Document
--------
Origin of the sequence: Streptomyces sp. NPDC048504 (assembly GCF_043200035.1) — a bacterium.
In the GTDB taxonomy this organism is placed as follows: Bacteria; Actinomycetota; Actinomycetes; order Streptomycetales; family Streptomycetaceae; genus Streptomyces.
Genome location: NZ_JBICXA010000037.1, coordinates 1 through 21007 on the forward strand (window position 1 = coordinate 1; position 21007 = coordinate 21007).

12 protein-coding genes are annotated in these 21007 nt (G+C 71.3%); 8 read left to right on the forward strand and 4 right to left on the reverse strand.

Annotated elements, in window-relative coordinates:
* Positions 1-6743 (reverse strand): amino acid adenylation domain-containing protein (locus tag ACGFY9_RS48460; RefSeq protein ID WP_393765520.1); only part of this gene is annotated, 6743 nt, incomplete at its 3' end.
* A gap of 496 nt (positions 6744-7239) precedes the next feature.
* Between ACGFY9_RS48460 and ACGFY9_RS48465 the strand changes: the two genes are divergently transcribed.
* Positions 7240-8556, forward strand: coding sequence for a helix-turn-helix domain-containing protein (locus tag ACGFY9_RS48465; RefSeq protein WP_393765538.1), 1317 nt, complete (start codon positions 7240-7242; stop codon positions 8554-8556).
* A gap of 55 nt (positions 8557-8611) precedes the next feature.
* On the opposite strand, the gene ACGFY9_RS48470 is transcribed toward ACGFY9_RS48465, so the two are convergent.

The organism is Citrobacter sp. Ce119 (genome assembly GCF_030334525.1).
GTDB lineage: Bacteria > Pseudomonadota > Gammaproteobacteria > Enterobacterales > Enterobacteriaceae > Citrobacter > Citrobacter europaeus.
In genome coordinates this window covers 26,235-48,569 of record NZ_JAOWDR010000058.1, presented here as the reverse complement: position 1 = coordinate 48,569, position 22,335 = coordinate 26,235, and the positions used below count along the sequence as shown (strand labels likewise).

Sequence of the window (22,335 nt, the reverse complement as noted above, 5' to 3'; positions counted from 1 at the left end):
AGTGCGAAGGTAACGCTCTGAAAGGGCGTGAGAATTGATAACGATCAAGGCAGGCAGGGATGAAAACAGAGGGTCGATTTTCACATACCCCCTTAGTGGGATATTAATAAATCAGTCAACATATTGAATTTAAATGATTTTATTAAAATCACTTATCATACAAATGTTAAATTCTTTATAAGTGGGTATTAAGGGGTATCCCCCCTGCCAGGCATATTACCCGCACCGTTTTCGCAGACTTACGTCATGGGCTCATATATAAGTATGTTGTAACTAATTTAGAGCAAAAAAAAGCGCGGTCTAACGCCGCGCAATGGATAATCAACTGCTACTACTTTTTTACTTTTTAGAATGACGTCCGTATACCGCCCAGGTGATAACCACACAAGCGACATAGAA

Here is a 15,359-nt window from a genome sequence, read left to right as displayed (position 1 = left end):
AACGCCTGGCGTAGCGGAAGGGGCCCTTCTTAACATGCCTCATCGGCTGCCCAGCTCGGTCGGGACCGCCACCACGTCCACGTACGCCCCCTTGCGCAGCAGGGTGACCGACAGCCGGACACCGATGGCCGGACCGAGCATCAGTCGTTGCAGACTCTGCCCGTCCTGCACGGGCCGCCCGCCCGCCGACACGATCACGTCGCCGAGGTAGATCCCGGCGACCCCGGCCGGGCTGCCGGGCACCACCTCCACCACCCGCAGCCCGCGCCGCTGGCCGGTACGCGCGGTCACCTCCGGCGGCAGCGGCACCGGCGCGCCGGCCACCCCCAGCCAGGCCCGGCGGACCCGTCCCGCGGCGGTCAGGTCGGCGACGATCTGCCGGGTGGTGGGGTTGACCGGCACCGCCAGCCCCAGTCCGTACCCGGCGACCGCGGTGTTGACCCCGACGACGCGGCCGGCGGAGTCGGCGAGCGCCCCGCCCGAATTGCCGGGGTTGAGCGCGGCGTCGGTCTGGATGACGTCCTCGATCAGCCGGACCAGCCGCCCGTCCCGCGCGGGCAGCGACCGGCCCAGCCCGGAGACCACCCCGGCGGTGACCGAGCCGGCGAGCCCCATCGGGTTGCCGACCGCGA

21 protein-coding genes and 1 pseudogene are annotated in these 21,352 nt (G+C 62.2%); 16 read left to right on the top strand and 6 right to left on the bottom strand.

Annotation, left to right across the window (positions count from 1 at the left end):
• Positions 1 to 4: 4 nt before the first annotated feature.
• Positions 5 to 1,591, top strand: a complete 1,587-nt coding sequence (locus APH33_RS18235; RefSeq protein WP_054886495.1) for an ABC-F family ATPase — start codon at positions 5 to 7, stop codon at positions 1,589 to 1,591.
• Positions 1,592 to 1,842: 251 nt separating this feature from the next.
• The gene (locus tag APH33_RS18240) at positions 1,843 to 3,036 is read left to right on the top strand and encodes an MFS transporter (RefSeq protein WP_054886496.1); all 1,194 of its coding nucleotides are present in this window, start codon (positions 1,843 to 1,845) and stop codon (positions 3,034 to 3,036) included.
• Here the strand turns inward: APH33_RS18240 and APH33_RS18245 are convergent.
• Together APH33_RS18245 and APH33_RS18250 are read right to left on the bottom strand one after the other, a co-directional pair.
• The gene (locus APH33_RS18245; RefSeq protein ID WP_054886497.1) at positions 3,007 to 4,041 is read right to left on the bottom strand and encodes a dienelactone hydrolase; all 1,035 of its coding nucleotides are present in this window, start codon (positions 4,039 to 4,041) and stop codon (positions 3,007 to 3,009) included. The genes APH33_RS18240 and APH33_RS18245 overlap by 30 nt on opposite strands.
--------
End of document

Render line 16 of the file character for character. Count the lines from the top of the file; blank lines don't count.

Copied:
AGTGCGAAGGTAACGCTCTGAAAGGGCGTGAGAATTGATAACGATCAAGGCAGGCAGGGATGAAAACAGAGGGTCGATTTTCACATACCCCCTTAGTGGGATATTAATAAATCAGTCAACATATTGAATTTAAATGATTTTATTAAAATCACTTATCATACAAATGTTAAATTCTTTATAAGTGGGTATTAAGGGGTATCCCCCCTGCCAGGCATATTACCCGCACCGTTTTCGCAGACTTACGTCATGGGCTCATATATAAGTATGTTGTAACTAATTTAGAGCAAAAAAAAGCGCGGTCTAACGCCGCGCAATGGATAATCAACTGCTACTACTTTTTTACTTTTTAGAATGACGTCCGTATACCGCCCAGGTGATAACCACACAAGCGACATAGAA